In their testimonials, which detailed the challenges they face daily to access water for drinking, cooking, washing, bathing and other needs, Mrs. Abiona Ibrahim, said: “We don’t have water in Epe. We, the people, especially women and girls are suffering so much from lack of water. We, therefore, plead with the Lagos State Government to provide water and reduce our sufferings.”

On his part, Adesina Lamidi, urged the Lagos State Government to provide safe, clean and affordable public water, as a matter of urgency to assuage the plight of the people. He lamented that Nigerians were suffering in many ways adding that the high cost of living, unemployment, insecurity, banditry, kidnapping and killings have continued and that the Federal Government seemed helpless in the face of all the challenges.

“Lacking water is like putting a rope on the neck of the people to hang them. Water is life and a human right and once you take that away from the people, there is nothing left. It is important for the Lagos State Government to provide water. They have taken over basic utilities in education, health and transportation sectors. So, it is expedient that the government provides potable to all citizens, even if that is the only thing they can do for us.”

Also, a student of the Michael Otedola College of Education in Epe, Rasheedat Oloyede, said most of the students of the college lack water even in the hostels and they have to explore alternative sources to get water and that sometimes, attempts to get water came at huge personal, security and financial costs.

Her submission was corroborated by another student, Seidu Rasheed, who confirmed at the dialogue (which was organised like a town hall meeting), that all residents of Epe lacked good water and that the situation was even compounded by epileptic power supply to the extent that even those who could afford to build boreholes sometimes suffer lack of water due to constant power outages.

“The situation is very dire and so the Lagos State Government should intervene urgently in the water crisis and save us from our critical condition.”

Other residents, including Sakiru Seidu, Mrs. Amsa Oluwakemi and Mrs. Kikelomo Seidu, who spoke in the same vein, demanded clean water for residents of Epe Community with all sense of urgency.

Lagos water crisis

“It is a shame that the two waterworks in Epe are not functional. We have no access to water for about 15 years due to the dead waterworks and lack of constant power supply. We have to travel far to procure water for our daily needs and we spend over N300 to buy water (commonly called pure water) just for drinking daily,” they said.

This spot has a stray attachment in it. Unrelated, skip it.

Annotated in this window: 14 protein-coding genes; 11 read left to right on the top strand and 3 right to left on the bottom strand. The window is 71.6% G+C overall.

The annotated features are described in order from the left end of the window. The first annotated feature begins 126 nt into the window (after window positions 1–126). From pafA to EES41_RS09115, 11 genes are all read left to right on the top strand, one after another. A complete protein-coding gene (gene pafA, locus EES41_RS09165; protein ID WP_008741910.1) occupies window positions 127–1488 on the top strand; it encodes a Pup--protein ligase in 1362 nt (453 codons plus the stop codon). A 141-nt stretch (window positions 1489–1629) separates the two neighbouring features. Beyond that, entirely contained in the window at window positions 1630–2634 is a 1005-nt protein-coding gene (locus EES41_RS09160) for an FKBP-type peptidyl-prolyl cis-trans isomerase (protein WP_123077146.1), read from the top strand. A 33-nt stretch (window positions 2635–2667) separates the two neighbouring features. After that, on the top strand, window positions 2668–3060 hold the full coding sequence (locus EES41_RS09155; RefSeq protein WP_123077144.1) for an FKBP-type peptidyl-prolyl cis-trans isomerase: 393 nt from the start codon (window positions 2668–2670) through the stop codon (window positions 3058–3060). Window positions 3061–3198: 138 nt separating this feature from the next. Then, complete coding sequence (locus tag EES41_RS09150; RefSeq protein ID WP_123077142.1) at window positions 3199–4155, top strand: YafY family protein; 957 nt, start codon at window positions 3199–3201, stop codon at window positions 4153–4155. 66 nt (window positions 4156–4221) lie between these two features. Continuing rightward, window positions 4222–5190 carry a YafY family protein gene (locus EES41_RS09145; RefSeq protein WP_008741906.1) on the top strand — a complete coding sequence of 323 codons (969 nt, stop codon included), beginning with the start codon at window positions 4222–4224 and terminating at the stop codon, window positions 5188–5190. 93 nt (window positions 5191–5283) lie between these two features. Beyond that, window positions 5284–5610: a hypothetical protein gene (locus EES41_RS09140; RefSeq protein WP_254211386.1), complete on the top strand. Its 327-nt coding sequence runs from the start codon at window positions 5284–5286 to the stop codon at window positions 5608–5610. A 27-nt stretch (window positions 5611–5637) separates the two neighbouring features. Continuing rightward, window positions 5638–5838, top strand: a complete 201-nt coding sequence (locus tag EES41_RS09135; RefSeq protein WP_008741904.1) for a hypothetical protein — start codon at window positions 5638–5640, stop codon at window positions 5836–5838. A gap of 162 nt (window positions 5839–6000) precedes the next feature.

The demands of the community include: Urgent need to rehabilitate the Iragushi and Epe Mini-Waterworks; Connection of water pipes to homes for easy access to clean water and the need to ensure that the waterworks are connected to functional power source to guarantee availability of water across Epe communities.

A representative of the community, Gbemisola Olaiya, who was nominated to present the demands, urged the Lagos State Government to act swiftly in order to mitigate the impact of lack of water in Epe and ensure availability of water as a basic human right and “in fact, a major provision in United Nations (UN) Sustainable Development Goals (SDGs) target for all member countries.”

Besides, Olaosebikan, who charged all residents of Epe Community to forge a common front and remain united in addressing their water challenges, added that they must resist all attempts to infiltrate their ranks in their quest to demand their rights to clean water.

“Do not allow any external forces to break your ranks so that the Lagos State Government will have no reason to deny them their right to water. Also the government should look at the justice issue regarding provision of water to all citizens, irrespective of class and political affiliations.

“Government at the state and federal levels should listen to the plight and concerns of the people, not only in Lagos, but across the country and initiate sustained efforts at alleviating the pains and agony the people pass through in terms of accessing potable water, which is fundamentally a basic human right,” he said.

Source: The Trumpet